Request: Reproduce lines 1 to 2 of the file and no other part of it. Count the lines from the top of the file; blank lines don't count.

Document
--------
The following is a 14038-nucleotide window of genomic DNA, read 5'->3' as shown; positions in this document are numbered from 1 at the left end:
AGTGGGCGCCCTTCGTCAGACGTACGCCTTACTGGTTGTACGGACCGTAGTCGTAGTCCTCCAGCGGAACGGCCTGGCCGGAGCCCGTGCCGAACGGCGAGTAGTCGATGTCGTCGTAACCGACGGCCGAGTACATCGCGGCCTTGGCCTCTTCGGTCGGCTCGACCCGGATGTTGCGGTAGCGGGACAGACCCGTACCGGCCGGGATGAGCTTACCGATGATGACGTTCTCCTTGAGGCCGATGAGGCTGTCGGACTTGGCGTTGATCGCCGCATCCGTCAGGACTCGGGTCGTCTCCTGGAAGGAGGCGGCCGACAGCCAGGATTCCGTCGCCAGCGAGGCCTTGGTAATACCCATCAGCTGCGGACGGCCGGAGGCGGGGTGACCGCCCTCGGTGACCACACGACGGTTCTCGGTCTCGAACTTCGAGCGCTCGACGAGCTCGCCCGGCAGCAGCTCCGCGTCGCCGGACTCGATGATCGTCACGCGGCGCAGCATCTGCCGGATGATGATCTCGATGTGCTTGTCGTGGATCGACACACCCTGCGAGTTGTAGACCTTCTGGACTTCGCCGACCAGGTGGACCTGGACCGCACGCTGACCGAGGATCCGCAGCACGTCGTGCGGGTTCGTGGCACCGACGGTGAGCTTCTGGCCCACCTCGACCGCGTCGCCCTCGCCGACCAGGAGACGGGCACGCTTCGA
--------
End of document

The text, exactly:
The following is a 14038-nucleotide window of genomic DNA, read 5'->3' as shown; positions in this document are numbered from 1 at the left end:
AGTGGGCGCCCTTCGTCAGACGTACGCCTTACTGGTTGTACGGACCGTAGTCGTAGTCCTCCAGCGGAACGGCCTGGCCGGAGCCCGTGCCGAACGGCGAGTAGTCGATGTCGTCGTAACCGACGGCCGAGTACATCGCGGCCTTGGCCTCTTCGGTCGGCTCGACCCGGATGTTGCGGTAGCGGGACAGACCCGTACCGGCCGGGATGAGCTTACCGATGATGACGTTCTCCTTGAGGCCGATGAGGCTGTCGGACTTGGCGTTGATCGCCGCATCCGTCAGGACTCGGGTCGTCTCCTGGAAGGAGGCGGCCGACAGCCAGGATTCCGTCGCCAGCGAGGCCTTGGTAATACCCATCAGCTGCGGACGGCCGGAGGCGGGGTGACCGCCCTCGGTGACCACACGACGGTTCTCGGTCTCGAACTTCGAGCGCTCGACGAGCTCGCCCGGCAGCAGCTCCGCGTCGCCGGACTCGATGATCGTCACGCGGCGCAGCATCTGCCGGATGATGATCTCGATGTGCTTGTCGTGGATCGACACACCCTGCGAGTTGTAGACCTTCTGGACTTCGCCGACCAGGTGGACCTGGACCGCACGCTGACCGAGGATCCGCAGCACGTCGTGCGGGTTCGTGGCACCGACGGTGAGCTTCTGGCCCACCTCGACCGCGTCGCCCTCGCCGACCAGGAGACGGGCACGCTTCGA